If there was a lesson to be learned from ‘Solo’ bombing at the Box Office this weekend (and trust me, there are lessons), it’s that no franchise or property, however popular, is fully immune to disappointing returns. The late promotion, effects of a polarising ‘The Last Jedi’, mediocre reviews, poor release date, and a story that audiences never really asked for in the first place took its toll on the ‘Star Wars’ franchise – giving solo a 3-day opening of just $84.4m. The poor opening is further cemented by an International gross of just $68.2m; to put this into perspective, even March’s ‘Pacific Rim: Uprising’ opened abroad to $122.4m.
But what do these numbers mean? How can we already tell that ‘Solo’ is a Box Office bomb? Let’s have a look at its budget. We already know it’s the most expensive ‘Star Wars’ film of all time, but with Deadline recently reporting its production cost (before advertising charges, mind you) at well over $300m, ‘Solo’ is officially one of the most expensive films ever, and will thus need around $700m+ to break-even. From this, we can determine that a global opening of just over $150m does not cut it. We’re looking at ‘Solo’ finishing below $500m worldwide, losing well over $200m, making it one of the biggest Box Office flops of all time. It’s incredible. Just 2 and a half years ago, Disney released the biggest domestic film ever, and have now dropped a film in the same franchise that won’t even be the biggest film of the month.
We don’t want to revel in Disney’s failure here, but, there lingers a belief that Disney keeping its December release for ‘Solo’ would’ve at least ensured better Box Office legs, as well as causing potential competition to move their own release dates away. Instead, we have legitimised fears of ‘Star Wars’ fatigue, and serious questions over the future spinoffs (yes, including you Boba Fett) planned for the franchise. This, of course, comes after the $100m-budget ‘A Wrinkle In Time’ brought in just $129m worldwide recently, enough for losses well over $100m. A small consolation? Disney and Lucasfilm now have 1.5 years until ‘Episode 9’ to steer their wayward ship, and ensure profits continue for a potentially troubled franchise.
‘Solo’ wasn’t the only story of the Memorial Day weekend however, as ‘Deadpool 2’ dropped by 65% to pull in just $43.5m. We warned about the front-loaded sequel curse in our predictions on Friday, but this was a full $10m under our expectations. Still, its 4-day weekend total of $53.8m pushes its domestic grossing up to $218.5m, and globally it sits just a shade under the $500m mark. From a budget of $110m, Marvel are proving that R-rated franchises can also be money-makers if done well.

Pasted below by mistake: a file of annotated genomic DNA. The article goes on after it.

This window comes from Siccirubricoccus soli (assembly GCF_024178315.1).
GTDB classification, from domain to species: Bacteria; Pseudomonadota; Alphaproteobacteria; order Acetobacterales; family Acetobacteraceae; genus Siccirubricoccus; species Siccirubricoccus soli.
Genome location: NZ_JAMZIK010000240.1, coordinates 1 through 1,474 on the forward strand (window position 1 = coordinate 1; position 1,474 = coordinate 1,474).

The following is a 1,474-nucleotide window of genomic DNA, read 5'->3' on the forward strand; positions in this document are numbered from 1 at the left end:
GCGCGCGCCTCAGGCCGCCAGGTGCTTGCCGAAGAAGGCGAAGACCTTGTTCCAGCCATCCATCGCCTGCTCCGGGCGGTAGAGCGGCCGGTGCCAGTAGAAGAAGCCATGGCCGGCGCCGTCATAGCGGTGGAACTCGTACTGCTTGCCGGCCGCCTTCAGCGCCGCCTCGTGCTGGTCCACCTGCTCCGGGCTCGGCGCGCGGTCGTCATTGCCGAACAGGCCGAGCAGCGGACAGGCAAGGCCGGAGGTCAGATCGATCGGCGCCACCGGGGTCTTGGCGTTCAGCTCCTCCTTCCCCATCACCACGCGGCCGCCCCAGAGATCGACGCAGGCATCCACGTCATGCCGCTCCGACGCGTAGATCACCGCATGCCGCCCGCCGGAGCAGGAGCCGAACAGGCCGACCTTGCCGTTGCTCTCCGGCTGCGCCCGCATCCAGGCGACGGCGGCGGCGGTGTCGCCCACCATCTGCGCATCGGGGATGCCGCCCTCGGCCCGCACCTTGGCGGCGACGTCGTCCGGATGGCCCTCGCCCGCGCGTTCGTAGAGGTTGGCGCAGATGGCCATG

Next, we have ‘Infinity War’ which really benefited from ‘Solo’s weak performance, dropping by just 41% from last weekend. Now just $86m away from becoming the 4th film to ever reach $2bn, it passed ‘The Avengers’ domestically this weekend to claim 6th spot in the U.S. all-time charts. Although it won’t reach ‘Black Panther’ (which is still struggling to hit the $700m mark), Disney & Marvel studios will likely end the year with 2 of their 2018 releases in the domestic top 5 of all time.
One of the best performances of the weekend, Paramount’s ‘Book Club’, brought in a solid $10.1m in its 2nd week of release. It’s domestic total of $35.3m already gives it an opening weekend multiplier of 2.6x, putting it on track to be the one of the leggiest films of the year. ‘I Can Only Imagine’, the Christian biopic from mid-March, currently leads the pack with a 4.9x multiplier, but by the same point in its Box Office run as ‘Book Club’, it had a 2.2x multiplier. Paramount will be hoping that their rom-com continues this trend, and with the summer finally here, it’s looking likely to do so.
‘Life of the Party’ and ‘Breaking In’ both exceeded expectations by bringing in $5.4m and $4.3m each – their best drops yet. The Memorial Day weekend boosted this, as the big tentpole release this weekend had no impact on their audiences. Although the $30m budget may prove to be too costly for the Melissa McCarthy comedy (which is currently at $48.5m globally), the Will Packer-produced ‘Breaking In’, starring Gabrielle Union, is potentially looking at breaking-even soon, as it’s made $40m from just a $6m investment.
‘Show Dogs’ is performing eerily similarly to 2016s ‘Nine Lives’ (both had 2nd weekend % drops in their mid-40s), showing that the kids are pretty consistent with the whole talking-animals-in-a-poorly-reviewed-family-comedy thing (well, that isn’t ‘Alvin & The Chipmunks’). With only $12m in the bank domestically, this can officially be classed a Box Office bomb. That can’t be said for the comedy ‘Overboard’, which only dropped 32% for a $43m domestic haul, even after losing over 600 cinemas. Similarly, ‘A Quiet Place’ lost 800 and is officially coming to the end of its domestic run, pulling in $2.4m. Its worldwide gross of $312.5m has surely exceeded expectations, and from just a $17m budget, it sits alongside ‘Black Panther’ and ‘Solo’ as 2018s biggest Box Office shock. Finally, ‘RBG’ (still in limited release) grossed $1.3m for the 10th and final spot.
There we have it. ‘Solo’ bombs, ‘Infinity War’ continues its ascent, and ‘Book Club’ begins to really impress. What will happen next week, when 3 new releases enter the picture? Let us know your thoughts on Twitter and Instagram – we’re at @JUMPCUT_ONLINE.
|Rank||Last Week Rank||Film||Total U.S. Gross||Weekend Gross
|Difference (4-day weekend)||Week number|
|1||–||Solo: A Star Wars Story||$103m||$84.4m
|3||2||Avengers: Infinity War||$627.6m||$17.3m
|5||4||Life of the Party||$40.9m||$5.4m
|9||8||A Quiet Place||$180.8m||$2.4m